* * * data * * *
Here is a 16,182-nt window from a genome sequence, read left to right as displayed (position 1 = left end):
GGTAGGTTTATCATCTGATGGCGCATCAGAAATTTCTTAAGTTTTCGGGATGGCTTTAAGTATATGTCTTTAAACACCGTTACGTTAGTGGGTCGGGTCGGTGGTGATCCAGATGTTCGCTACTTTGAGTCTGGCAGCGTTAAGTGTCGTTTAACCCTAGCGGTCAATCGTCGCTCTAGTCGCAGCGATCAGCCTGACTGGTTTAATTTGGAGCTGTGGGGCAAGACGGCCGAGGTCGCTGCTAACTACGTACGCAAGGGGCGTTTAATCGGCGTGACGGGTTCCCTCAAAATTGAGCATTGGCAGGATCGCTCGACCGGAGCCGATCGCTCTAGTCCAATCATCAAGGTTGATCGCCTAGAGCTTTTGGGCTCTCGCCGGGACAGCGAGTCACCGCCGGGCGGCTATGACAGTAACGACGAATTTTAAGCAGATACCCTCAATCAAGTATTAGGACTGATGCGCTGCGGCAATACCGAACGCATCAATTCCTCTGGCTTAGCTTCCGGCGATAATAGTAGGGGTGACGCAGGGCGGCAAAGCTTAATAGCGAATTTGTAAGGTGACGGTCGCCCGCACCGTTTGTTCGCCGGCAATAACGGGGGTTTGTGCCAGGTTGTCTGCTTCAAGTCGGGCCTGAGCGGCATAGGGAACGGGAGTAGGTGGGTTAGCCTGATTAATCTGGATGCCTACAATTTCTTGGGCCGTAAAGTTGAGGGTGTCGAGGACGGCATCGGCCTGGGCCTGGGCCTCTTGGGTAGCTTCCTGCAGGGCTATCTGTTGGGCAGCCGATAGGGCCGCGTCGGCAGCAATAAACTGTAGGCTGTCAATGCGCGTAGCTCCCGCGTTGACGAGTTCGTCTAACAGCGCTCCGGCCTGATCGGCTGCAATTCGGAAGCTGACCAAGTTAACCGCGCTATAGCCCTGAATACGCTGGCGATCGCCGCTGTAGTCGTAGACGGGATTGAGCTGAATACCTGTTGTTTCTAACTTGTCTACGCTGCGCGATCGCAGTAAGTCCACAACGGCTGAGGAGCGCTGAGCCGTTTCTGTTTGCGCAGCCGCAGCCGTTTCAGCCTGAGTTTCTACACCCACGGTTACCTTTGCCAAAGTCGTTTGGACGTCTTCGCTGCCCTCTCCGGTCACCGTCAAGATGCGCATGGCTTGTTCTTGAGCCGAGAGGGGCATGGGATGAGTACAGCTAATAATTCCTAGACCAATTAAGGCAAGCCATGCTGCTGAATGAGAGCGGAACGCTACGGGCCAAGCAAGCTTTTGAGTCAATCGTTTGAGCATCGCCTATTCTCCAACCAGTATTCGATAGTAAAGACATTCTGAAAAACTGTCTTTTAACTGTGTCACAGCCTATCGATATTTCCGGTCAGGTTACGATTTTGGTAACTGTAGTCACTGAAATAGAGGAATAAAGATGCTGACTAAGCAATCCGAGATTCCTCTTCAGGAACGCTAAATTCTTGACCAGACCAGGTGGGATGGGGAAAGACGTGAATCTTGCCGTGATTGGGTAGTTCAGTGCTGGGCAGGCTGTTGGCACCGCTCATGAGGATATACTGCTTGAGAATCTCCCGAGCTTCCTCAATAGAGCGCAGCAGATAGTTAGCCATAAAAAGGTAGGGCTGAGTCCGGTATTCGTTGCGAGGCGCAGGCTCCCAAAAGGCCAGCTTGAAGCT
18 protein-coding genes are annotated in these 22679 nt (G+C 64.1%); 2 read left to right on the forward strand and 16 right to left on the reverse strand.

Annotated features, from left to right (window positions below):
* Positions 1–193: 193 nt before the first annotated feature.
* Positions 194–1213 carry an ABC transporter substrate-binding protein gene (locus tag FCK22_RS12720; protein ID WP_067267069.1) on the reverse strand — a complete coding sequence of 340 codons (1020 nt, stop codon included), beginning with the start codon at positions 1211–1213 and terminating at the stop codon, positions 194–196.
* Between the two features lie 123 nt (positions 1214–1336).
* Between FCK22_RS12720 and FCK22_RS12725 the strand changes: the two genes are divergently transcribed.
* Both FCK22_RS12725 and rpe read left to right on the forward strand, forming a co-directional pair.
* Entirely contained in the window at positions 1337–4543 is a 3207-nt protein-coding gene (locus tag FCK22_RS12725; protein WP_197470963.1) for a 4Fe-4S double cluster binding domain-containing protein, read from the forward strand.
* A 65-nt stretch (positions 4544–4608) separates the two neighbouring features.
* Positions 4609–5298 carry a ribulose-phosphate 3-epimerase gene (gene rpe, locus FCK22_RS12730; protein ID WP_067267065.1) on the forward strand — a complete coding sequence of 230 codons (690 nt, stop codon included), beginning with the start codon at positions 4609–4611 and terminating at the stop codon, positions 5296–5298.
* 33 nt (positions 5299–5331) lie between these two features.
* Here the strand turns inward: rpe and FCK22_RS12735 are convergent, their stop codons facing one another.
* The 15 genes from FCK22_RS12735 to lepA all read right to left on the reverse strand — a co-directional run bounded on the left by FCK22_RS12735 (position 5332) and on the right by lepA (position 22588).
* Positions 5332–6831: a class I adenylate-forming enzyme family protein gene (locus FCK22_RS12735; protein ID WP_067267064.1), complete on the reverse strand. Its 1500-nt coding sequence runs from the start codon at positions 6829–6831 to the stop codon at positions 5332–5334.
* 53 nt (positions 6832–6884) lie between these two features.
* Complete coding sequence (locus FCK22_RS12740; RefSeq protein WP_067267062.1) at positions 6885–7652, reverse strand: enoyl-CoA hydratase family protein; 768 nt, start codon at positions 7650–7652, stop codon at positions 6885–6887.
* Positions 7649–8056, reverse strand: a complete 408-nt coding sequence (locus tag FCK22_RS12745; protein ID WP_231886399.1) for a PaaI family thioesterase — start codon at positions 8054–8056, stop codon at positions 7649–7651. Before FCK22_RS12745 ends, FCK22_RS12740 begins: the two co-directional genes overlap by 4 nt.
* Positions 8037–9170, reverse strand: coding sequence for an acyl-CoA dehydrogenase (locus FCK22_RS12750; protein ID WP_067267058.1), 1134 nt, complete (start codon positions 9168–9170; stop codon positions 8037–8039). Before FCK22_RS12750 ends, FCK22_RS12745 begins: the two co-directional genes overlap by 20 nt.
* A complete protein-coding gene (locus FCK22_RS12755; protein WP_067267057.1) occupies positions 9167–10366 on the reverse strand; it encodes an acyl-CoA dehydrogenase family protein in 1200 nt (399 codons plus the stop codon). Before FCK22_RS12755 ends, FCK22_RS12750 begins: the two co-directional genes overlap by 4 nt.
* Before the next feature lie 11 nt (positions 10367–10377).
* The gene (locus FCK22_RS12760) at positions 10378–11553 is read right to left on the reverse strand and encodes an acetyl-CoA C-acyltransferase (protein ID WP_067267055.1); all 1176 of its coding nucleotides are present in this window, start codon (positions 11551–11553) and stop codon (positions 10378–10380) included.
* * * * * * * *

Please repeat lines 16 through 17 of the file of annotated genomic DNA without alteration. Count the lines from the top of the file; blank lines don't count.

* Positions 5332–6831: a class I adenylate-forming enzyme family protein gene (locus FCK22_RS12735; protein ID WP_067267064.1), complete on the reverse strand. Its 1500-nt coding sequence runs from the start codon at positions 6829–6831 to the stop codon at positions 5332–5334.
* 53 nt (positions 6832–6884) lie between these two features.